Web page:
- Hotel and Resort
David has practiced law in Honolulu since 2005. He primarily provides representation to hotel and resort owners, to developers and to other commercial property owners, in connection with real estate acquisitions and sales, ground leasing, development and land use matters and financings.
David graduated magna cum laude from the William S. Richardson School of Law at the University of Hawaii with an Environmental Law Program Certificate. In law school, he was recent developments editor on the University of Hawaii Law Review and the recipient of the CALI Excellence for the Future Awards in Domestic Ocean and Coastal Law, Hazardous Waste Law and Land Use Management and Control. David was also the recipient of the ABA Student Award for Excellence in Land Use.
David is a 1999 graduate from Princeton University with a degree in molecular biology. After graduation, David studied various marine invertebrate species at the University of Hawaii. In addition to his published thesis on gene expression in zebra fish, David has been a contributing author to multiple, peer-reviewed scientific journals.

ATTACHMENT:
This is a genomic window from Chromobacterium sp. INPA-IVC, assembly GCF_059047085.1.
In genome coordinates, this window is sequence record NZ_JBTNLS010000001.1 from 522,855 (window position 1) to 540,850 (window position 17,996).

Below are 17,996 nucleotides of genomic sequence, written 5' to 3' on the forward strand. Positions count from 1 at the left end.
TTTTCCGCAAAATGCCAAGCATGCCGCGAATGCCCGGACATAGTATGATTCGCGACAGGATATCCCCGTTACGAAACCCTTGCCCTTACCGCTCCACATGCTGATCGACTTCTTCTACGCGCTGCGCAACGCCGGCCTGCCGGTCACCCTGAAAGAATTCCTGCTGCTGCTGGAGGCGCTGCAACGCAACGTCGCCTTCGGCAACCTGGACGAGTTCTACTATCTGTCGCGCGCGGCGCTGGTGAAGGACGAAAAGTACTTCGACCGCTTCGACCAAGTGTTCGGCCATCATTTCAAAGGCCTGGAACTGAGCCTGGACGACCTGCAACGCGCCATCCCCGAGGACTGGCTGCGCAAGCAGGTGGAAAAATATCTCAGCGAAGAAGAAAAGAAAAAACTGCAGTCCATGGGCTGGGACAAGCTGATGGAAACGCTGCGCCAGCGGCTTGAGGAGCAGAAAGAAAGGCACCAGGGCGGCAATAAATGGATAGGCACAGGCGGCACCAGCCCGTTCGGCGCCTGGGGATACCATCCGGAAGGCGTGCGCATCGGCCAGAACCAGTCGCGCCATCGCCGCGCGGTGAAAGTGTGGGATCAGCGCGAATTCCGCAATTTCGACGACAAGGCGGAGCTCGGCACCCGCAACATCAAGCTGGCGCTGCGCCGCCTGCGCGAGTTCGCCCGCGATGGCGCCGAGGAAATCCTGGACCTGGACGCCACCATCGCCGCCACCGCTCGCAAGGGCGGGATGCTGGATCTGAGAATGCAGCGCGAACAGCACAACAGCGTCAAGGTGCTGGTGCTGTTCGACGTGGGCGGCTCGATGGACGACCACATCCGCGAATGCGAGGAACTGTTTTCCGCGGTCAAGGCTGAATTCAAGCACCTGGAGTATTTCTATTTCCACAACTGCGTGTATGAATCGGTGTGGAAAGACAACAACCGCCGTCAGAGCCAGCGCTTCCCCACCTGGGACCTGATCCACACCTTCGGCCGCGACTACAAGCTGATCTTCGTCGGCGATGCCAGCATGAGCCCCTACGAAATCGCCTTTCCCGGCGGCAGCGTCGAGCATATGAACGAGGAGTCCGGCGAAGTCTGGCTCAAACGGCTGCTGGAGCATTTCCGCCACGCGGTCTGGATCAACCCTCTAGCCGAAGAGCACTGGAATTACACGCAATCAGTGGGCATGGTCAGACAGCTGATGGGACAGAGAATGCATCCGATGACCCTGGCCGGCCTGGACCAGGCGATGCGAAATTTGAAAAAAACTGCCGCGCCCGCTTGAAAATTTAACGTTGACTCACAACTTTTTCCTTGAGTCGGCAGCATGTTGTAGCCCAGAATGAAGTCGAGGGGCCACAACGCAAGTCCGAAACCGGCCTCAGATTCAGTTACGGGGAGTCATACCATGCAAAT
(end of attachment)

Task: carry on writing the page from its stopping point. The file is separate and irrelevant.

In his free time, David enjoys hiking, gardening and cooking.
J.D., William S. Richardson School of Law, 2004 magna cum laude
Recent Events Editor, University of Hawaii Law Review
ABA Student Award for Excellence in Land Use
CALI Excellence for the Future Awards in Domestic Ocean and Coastal Law, Hazardous Waste Law, Land Use Management and Control, Legal Method Seminar, and Second-Year Seminar
B.A., Molecular Biology, Princeton University, 1999
Admissions & Courts
Hawaii (all state and federal courts)
Hawaii State Bar Association
American Bar Association
You Can’t Put the Toothpaste Back into the Tube: The Adequacy of Federal Regulatory Oversight to Prevent Potential Environmental Damage Resulting from the Open-Field Testing of Transgenic Crops, HE MAU MO‘OLELO KANAWAI O KA ‘AINA, The Hawaii Environmental Law Program Paper Series, Fall 2005
No Endangered Species Left Behind: The Endangered Species Act Amendments of 1978 and the Resulting Inequity in Critical Habitat Designation, 25 U. HAW. L. REV. 525 (2003)